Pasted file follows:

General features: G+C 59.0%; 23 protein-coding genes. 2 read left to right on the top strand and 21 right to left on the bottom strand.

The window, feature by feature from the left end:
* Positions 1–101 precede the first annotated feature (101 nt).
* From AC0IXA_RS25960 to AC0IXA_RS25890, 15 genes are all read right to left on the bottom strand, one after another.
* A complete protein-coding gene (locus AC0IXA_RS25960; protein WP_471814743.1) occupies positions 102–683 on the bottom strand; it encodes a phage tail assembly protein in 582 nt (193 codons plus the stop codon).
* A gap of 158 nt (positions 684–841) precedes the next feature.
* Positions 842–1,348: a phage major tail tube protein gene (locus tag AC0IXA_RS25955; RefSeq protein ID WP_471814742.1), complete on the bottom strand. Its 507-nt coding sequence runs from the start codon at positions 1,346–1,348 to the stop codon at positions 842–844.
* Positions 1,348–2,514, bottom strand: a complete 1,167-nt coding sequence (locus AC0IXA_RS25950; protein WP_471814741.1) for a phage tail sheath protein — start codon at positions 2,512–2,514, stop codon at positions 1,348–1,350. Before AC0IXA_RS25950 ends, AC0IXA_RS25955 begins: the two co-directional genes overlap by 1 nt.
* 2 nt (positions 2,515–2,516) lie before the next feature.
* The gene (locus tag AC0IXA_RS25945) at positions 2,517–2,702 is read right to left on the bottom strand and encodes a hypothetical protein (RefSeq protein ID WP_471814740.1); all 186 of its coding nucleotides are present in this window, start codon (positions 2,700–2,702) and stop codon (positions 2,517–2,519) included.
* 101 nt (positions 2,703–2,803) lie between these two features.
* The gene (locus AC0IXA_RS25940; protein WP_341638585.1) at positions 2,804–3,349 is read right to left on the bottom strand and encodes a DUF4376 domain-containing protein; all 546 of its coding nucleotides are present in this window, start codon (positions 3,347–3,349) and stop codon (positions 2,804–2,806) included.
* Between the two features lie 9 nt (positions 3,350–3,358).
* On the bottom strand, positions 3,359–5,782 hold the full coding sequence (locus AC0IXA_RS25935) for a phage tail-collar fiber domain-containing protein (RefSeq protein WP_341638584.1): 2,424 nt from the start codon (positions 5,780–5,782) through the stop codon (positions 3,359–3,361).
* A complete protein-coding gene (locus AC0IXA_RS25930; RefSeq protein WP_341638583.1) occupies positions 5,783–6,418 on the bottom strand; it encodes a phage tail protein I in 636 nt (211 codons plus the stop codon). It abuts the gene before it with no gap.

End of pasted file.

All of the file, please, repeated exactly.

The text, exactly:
General features: G+C 59.0%; 23 protein-coding genes. 2 read left to right on the top strand and 21 right to left on the bottom strand.

The window, feature by feature from the left end:
* Positions 1–101 precede the first annotated feature (101 nt).
* From AC0IXA_RS25960 to AC0IXA_RS25890, 15 genes are all read right to left on the bottom strand, one after another.
* A complete protein-coding gene (locus AC0IXA_RS25960; protein WP_471814743.1) occupies positions 102–683 on the bottom strand; it encodes a phage tail assembly protein in 582 nt (193 codons plus the stop codon).
* A gap of 158 nt (positions 684–841) precedes the next feature.
* Positions 842–1,348: a phage major tail tube protein gene (locus tag AC0IXA_RS25955; RefSeq protein ID WP_471814742.1), complete on the bottom strand. Its 507-nt coding sequence runs from the start codon at positions 1,346–1,348 to the stop codon at positions 842–844.
* Positions 1,348–2,514, bottom strand: a complete 1,167-nt coding sequence (locus AC0IXA_RS25950; protein WP_471814741.1) for a phage tail sheath protein — start codon at positions 2,512–2,514, stop codon at positions 1,348–1,350. Before AC0IXA_RS25950 ends, AC0IXA_RS25955 begins: the two co-directional genes overlap by 1 nt.
* 2 nt (positions 2,515–2,516) lie before the next feature.
* The gene (locus tag AC0IXA_RS25945) at positions 2,517–2,702 is read right to left on the bottom strand and encodes a hypothetical protein (RefSeq protein ID WP_471814740.1); all 186 of its coding nucleotides are present in this window, start codon (positions 2,700–2,702) and stop codon (positions 2,517–2,519) included.
* 101 nt (positions 2,703–2,803) lie between these two features.
* The gene (locus AC0IXA_RS25940; protein WP_341638585.1) at positions 2,804–3,349 is read right to left on the bottom strand and encodes a DUF4376 domain-containing protein; all 546 of its coding nucleotides are present in this window, start codon (positions 3,347–3,349) and stop codon (positions 2,804–2,806) included.
* Between the two features lie 9 nt (positions 3,350–3,358).
* On the bottom strand, positions 3,359–5,782 hold the full coding sequence (locus AC0IXA_RS25935) for a phage tail-collar fiber domain-containing protein (RefSeq protein WP_341638584.1): 2,424 nt from the start codon (positions 5,780–5,782) through the stop codon (positions 3,359–3,361).
* A complete protein-coding gene (locus AC0IXA_RS25930; RefSeq protein WP_341638583.1) occupies positions 5,783–6,418 on the bottom strand; it encodes a phage tail protein I in 636 nt (211 codons plus the stop codon). It abuts the gene before it with no gap.